Victoria Day... from Stony Plain to Morinville


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May 20th 2012
Published: May 21st 2012
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A brief history of Victoria Day*.

Victoria Day (in French: FĂȘte de la Reine) is a federal Canadian public holiday celebrated in six of the ten provinces and all three territories. It falls on the last Monday before May 25th, in honour of Queen Victoria's birthday. The date is also, simultaneously, connected to the current reigning Canadian sovereign's official birthday. It is informally considered the beginning of the summer season in Canada.

The birthday of Queen Victoria was a day for celebration in Canada long before its Confederation. The very first event was held in 1845 by the parliament of the Province of Canada. It is then Canadians officially recognized May 24th as the Queen's birthday.

It has been noted that on that date in 1854, the 35th birthday of Queen Victoria, some 5,000 residents of Canada West gathered in front of Government House (near present day King and Simcoe Streets in Toronto) to "give cheers to their queen."

A hundred and fifty-eight years later... Shauna and I are celebrating Queen Victoria's birthday, also known around here as "May Long Weekend," by taking an old fashioned Road Trip! Over the past week, I have been conducting research trying to learn of places in NW Central Alberta we could manage a few
St Jean Baptiste ChurchSt Jean Baptiste ChurchSt Jean Baptiste Church

Morinville, Alberta
hours of driving and check out places I have definitely not been to and Shauna may have been to at somepoint in her life but not been to for several years.

What I came up with was the Athabasca Sand Dunes Provincial Park. I read a geological survey report about this provinicial park and where it was located near the town of Athabasca. After reading its pages I was completely amazed that these 35-meter (110 foot) tall sand dunes existed 2-hours north of Edmonton! After coming up with a route north to Athabasca to check out the sand dunes, I decided we should also take in Elk Island National Park. Our proposed road trip would be an all-day adventure. We'd drive a bit, take a hike, visit a couple of lakes, maybe go canoeing or kayaking then find a local bed & breakfast to spend the night. But then...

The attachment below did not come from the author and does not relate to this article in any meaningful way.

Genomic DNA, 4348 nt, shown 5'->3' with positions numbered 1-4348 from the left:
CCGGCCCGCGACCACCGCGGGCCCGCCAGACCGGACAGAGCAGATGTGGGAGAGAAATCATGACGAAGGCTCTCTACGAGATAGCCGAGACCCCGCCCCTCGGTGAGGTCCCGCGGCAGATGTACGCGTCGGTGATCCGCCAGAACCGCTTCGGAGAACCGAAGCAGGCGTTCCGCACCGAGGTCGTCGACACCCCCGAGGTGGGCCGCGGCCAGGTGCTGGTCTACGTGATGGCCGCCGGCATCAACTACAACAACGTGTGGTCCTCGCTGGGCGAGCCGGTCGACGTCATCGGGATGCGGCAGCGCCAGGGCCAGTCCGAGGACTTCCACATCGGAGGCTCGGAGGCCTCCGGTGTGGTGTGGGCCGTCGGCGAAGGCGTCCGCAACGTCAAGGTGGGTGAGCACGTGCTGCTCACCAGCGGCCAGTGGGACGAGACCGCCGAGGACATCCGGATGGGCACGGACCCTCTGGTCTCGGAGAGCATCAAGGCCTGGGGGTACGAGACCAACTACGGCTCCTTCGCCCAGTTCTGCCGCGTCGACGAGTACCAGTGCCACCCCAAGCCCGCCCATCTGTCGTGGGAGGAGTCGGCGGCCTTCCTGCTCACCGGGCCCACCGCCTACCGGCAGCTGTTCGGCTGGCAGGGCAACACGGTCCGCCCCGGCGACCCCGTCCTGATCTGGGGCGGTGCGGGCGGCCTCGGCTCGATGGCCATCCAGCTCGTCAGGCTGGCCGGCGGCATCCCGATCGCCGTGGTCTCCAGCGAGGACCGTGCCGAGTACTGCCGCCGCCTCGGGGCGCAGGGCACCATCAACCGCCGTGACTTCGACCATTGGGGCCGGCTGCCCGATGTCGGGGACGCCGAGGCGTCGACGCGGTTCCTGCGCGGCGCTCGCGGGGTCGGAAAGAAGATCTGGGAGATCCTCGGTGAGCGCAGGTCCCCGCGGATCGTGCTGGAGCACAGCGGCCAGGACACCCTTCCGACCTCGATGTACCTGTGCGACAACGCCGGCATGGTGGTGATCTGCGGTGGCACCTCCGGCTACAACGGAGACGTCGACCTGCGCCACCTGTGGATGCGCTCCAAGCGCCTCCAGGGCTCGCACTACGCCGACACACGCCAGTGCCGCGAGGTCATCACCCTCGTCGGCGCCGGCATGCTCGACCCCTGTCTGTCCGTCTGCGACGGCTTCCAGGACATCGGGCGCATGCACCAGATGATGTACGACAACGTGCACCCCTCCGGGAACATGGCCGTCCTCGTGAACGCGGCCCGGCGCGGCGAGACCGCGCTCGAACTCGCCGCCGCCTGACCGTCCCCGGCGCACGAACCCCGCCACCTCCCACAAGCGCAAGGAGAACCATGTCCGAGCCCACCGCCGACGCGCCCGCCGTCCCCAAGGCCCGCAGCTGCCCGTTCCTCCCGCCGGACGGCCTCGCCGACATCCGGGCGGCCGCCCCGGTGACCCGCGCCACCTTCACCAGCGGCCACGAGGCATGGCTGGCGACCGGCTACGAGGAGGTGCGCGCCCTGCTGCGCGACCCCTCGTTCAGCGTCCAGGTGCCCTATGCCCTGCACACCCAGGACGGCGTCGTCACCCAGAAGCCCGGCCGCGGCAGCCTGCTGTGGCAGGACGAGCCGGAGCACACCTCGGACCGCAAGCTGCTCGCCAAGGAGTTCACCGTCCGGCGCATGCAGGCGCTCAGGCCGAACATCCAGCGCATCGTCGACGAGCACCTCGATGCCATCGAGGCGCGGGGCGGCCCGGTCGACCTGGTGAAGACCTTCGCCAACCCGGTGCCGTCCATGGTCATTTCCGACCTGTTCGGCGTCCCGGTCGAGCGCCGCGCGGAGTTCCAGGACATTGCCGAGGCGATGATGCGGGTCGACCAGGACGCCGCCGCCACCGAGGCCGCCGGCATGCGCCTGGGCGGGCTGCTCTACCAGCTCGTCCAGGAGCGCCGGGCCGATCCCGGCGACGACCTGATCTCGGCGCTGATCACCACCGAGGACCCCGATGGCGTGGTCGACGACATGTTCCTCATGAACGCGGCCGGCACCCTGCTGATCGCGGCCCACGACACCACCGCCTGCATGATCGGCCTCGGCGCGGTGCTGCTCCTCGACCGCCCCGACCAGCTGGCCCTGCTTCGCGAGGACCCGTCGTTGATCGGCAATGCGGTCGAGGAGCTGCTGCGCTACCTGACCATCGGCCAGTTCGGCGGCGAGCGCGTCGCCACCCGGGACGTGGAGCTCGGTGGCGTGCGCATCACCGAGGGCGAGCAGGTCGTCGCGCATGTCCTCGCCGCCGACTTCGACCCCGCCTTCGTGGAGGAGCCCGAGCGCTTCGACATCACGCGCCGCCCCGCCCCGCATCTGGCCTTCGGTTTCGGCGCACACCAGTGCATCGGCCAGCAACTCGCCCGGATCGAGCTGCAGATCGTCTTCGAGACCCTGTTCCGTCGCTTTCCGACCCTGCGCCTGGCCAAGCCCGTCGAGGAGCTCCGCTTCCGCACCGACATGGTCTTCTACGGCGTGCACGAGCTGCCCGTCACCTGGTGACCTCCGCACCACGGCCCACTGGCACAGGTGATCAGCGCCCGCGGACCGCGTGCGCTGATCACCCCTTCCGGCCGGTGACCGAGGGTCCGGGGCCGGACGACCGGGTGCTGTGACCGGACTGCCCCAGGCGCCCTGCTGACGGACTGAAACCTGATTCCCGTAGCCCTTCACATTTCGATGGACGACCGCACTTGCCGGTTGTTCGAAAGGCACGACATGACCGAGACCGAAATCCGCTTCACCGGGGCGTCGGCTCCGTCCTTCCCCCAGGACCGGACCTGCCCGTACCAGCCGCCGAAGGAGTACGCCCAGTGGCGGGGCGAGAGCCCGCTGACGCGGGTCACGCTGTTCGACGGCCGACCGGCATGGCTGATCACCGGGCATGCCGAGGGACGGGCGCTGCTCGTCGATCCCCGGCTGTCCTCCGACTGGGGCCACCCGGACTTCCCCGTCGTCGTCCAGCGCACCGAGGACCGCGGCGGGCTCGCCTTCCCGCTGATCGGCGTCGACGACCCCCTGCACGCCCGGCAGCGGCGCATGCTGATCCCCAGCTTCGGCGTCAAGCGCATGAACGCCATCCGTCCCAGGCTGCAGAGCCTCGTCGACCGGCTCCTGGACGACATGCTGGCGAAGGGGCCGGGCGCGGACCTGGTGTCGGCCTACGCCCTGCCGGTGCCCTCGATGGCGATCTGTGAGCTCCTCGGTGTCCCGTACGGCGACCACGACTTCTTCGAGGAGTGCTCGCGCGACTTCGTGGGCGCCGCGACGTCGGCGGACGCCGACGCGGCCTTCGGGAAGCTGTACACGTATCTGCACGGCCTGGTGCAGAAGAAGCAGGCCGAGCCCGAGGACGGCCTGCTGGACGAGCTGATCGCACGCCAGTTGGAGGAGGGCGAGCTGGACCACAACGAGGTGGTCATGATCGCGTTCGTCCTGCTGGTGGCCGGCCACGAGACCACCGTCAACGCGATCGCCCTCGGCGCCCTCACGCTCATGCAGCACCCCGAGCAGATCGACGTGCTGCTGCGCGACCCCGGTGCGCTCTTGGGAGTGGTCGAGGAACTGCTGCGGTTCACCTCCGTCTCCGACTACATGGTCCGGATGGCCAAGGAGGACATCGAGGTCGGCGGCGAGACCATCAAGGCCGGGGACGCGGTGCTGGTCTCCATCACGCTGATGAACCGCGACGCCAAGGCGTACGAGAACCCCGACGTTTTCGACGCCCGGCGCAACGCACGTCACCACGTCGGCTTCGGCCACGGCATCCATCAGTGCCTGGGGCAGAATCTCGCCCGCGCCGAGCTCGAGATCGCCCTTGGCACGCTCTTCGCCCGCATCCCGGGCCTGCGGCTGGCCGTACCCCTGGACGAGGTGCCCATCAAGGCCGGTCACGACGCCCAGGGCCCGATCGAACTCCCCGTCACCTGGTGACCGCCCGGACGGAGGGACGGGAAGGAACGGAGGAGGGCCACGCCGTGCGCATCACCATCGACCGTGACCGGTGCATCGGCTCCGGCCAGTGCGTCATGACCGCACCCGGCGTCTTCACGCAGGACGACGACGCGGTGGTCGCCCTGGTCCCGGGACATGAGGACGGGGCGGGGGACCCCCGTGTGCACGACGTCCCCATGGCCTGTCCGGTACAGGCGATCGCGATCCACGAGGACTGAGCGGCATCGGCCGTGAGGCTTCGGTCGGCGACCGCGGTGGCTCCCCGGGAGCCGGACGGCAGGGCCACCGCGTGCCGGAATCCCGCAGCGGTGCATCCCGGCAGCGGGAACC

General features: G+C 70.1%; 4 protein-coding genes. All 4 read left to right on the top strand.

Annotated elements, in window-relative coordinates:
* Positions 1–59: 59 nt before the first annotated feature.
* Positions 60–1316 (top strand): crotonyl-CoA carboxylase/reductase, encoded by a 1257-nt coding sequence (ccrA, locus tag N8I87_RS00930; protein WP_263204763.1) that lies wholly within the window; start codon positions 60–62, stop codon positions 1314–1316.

During the week, I picked up the local Vue Weekly newspaper because there was an advertisement in it from last week about "Summer Road Trips." And I wanted to know what they might have in it that would give us enough information to actually do "something" neither of us had done. What we found was a small checklist
Musee Morinville MuseumMusee Morinville MuseumMusee Morinville Museum

Morinville, Alberta
entitled:

Road Trips // World's Largest

World's largest: a checklist

Alberta seems to love having the most oversized version of something that's usually much smaller: Edmonton along lays claim to the world's largest baseball bat and the largest pair of cowboy boots, but that's a light survey-- the province lays claim to 34 'World's largest...' titles, some probably contested, some probably not. Here's the full list; hit them all in one massive, province spanning-trip, if you dare: